work with discovery as well as keystone does i'm not sure. 

 
 Is this significant?
 
 It gets a little worse when you start thinking about all of the other
 services out there. If each new request that has to talk to multiple
 services needs to run discovery, you can image that soon the majority of
 network chatter would be discovery based.
 
 
 It seems to me that Horizon should somehow cache this data, and share it
 among clients. Note that I am not talking about user specific data like the
 endpoints from the service catalog for a specific project. But the overall
 service catalog, as well as the supported versions of the API, should be
 cacheable. We can use the standard HTTP cache management API on the Keystone
 side to specify how long Horizon can trust the data to be current.
 
 I think this actually goes for the rest of the endpoints as well: we want to
 get to a much smaller service catalog, and we can do that by making the
 catalog holds on IDs. The constraints spec for endpoint binding will be
 endpoint only anyway, and so having the rest of the endpoint data cached
 will be valuable there as well.
 
 
 __ _
 OpenStack-dev mailing list
 OpenStack-dev@lists.openstack.org
 http://lists.openstack.org/ cgi-bin/mailman/listinfo/ openstack-dev
 
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Re: [openstack-dev] Horizon and Keystone: API Versions and Discovery

2014-10-20 Thread Dolph Mathews
On Mon, Oct 20, 2014 at 7:04 AM, Jamie Lennox jamielen...@redhat.com
wrote:



 - Original Message -
  From: Dolph Mathews dolph.math...@gmail.com
  To: OpenStack Development Mailing List (not for usage questions) 
 openstack-dev@lists.openstack.org
  Sent: Tuesday, October 7, 2014 6:56:15 PM
  Subject: Re: [openstack-dev] Horizon and Keystone: API Versions and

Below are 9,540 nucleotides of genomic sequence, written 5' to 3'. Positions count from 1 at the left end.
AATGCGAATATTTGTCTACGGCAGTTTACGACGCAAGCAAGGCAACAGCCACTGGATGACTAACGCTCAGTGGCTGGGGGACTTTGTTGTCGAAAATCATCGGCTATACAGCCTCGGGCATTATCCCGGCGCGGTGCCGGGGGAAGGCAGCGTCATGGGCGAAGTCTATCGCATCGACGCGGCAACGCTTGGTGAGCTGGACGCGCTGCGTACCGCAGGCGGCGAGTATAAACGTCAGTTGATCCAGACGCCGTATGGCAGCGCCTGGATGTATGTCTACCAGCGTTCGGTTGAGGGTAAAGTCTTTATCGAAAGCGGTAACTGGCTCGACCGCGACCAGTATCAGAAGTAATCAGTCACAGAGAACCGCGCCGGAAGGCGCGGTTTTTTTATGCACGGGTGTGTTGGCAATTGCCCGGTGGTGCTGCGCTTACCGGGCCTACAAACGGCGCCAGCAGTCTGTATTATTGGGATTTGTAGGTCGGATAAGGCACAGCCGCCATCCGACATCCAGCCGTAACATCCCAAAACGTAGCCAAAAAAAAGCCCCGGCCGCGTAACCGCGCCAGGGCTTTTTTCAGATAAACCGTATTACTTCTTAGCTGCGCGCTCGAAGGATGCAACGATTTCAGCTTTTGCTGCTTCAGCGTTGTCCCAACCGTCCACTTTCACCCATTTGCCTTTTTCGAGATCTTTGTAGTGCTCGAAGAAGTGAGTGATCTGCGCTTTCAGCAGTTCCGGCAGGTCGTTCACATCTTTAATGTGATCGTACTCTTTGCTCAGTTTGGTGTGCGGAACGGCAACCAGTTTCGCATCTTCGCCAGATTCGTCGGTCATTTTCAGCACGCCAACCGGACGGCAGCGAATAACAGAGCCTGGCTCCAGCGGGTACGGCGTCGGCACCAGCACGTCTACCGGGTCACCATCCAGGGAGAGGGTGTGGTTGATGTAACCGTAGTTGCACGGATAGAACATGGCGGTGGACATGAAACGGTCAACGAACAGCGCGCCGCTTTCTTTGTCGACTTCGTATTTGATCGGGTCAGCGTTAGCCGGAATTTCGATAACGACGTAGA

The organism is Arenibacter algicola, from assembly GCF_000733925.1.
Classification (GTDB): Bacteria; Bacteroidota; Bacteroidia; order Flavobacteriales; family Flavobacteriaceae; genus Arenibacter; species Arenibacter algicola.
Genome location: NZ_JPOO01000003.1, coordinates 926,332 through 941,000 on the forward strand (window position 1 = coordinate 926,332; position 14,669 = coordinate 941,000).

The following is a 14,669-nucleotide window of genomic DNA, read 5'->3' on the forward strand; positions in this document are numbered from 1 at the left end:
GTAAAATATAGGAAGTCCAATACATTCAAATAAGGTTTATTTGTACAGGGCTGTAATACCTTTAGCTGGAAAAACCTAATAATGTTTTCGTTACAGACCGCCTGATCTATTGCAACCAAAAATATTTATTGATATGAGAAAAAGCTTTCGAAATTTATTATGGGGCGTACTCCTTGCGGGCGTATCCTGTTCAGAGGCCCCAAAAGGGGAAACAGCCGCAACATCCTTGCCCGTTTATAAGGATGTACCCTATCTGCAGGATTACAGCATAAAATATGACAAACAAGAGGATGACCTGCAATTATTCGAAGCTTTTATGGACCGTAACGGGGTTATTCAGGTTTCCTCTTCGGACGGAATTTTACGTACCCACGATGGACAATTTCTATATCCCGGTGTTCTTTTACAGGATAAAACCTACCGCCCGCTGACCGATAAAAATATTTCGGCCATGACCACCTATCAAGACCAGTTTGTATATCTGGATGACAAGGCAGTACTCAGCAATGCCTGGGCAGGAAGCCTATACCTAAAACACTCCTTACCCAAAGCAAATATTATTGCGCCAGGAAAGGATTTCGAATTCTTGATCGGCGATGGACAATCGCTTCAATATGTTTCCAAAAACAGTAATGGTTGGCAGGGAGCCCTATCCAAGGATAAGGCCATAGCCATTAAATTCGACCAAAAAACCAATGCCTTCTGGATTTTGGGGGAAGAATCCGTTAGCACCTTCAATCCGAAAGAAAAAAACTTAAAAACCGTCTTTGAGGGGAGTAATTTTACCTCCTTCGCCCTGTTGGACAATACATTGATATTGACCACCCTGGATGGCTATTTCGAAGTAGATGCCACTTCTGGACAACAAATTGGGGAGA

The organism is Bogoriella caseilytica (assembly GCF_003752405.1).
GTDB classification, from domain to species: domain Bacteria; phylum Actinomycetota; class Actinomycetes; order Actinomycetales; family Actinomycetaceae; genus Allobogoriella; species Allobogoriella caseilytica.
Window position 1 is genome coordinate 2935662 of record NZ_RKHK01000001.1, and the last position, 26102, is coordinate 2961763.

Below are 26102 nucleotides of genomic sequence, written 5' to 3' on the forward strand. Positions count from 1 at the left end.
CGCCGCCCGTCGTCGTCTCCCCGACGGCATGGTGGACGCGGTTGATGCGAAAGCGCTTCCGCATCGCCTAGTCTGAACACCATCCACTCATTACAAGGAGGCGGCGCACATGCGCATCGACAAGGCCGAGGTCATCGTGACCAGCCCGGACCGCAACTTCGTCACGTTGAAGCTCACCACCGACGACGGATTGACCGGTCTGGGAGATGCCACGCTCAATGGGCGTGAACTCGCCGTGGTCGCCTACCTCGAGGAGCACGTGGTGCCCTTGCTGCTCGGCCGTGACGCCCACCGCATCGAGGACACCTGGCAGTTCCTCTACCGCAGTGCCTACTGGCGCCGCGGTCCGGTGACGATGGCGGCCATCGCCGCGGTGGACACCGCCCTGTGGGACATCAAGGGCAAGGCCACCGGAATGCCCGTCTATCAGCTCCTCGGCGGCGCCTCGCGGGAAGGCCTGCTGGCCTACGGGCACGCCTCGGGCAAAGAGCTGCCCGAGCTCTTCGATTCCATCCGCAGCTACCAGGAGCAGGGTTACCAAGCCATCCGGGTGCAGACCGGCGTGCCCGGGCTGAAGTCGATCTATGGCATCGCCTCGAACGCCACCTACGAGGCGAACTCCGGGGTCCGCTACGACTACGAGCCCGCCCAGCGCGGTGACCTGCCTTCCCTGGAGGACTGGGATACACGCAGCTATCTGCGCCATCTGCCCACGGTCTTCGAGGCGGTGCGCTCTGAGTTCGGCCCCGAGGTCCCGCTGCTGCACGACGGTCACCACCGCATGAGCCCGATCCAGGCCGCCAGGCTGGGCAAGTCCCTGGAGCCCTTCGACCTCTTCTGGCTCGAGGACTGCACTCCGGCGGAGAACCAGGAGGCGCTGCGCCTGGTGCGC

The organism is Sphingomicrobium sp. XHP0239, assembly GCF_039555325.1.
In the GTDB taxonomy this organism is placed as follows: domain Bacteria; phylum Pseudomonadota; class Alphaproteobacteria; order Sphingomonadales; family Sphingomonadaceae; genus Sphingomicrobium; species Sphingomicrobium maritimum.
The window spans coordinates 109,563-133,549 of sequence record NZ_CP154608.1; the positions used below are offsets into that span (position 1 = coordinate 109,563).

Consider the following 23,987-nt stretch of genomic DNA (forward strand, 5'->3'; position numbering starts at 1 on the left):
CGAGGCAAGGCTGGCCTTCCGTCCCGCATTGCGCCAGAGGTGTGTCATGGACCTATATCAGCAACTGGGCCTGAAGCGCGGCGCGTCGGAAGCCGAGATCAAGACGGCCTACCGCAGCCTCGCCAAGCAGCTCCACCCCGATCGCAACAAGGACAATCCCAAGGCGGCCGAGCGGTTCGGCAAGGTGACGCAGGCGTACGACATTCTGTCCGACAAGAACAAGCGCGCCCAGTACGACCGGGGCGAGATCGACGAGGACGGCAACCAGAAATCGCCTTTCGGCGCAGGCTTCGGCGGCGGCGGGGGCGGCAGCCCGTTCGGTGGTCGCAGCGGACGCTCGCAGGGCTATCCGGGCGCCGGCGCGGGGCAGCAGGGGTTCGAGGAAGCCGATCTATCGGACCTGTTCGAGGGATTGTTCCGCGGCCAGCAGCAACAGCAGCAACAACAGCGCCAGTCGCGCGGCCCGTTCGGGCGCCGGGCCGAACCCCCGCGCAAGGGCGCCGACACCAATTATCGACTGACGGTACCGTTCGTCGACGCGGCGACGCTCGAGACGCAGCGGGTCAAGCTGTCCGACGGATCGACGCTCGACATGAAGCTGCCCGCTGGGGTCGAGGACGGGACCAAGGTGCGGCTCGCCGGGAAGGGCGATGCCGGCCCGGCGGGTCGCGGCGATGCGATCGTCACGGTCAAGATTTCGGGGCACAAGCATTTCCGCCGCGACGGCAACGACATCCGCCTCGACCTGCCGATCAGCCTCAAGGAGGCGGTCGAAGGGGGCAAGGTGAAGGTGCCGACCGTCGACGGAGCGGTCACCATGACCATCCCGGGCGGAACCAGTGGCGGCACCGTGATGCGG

Discovery
 
 
 
  On Tuesday, October 7, 2014, Adam Young  ayo...@redhat.com  wrote:
 
 
  Horizon has a config options which says which version of the Keystone
 API it
  should work against: V2 or V3. I am not certain that there is still any
  reason for Horizon to go against V2. However, If we defer the decision to
  Keystone, we come up against the problem of discovery.
 
  On the surface it is easy, as the Keystone client supports version
 discovery.
  The problem is that discovery must be run for each new client creation,
 and
  Horizon uses a new client per request. That would mean that every
 request to
  Horizon that talks to Keystone would generate at least one additional
  request.
 
 
 
  The response is cacheable.

 Not only is it cachable it is cached by default within the Session object
 you use so that the session will only make one discovery request per
 service per session. So horizon can manage how long to cache discovery for
 by how long they hold on to a session object. As the session object doesn't
 contain any personal or sensitive date (that is all restricted to the auth
 plugin) the session object can be persisted between requests.


Is there any reason not to cache to disk across sessions? The GET response
is entirely endpoint-specific, not exactly session-based.



 Whether or not horizon works that way today - and whether the other
 services work with discovery as well as keystone does i'm not sure.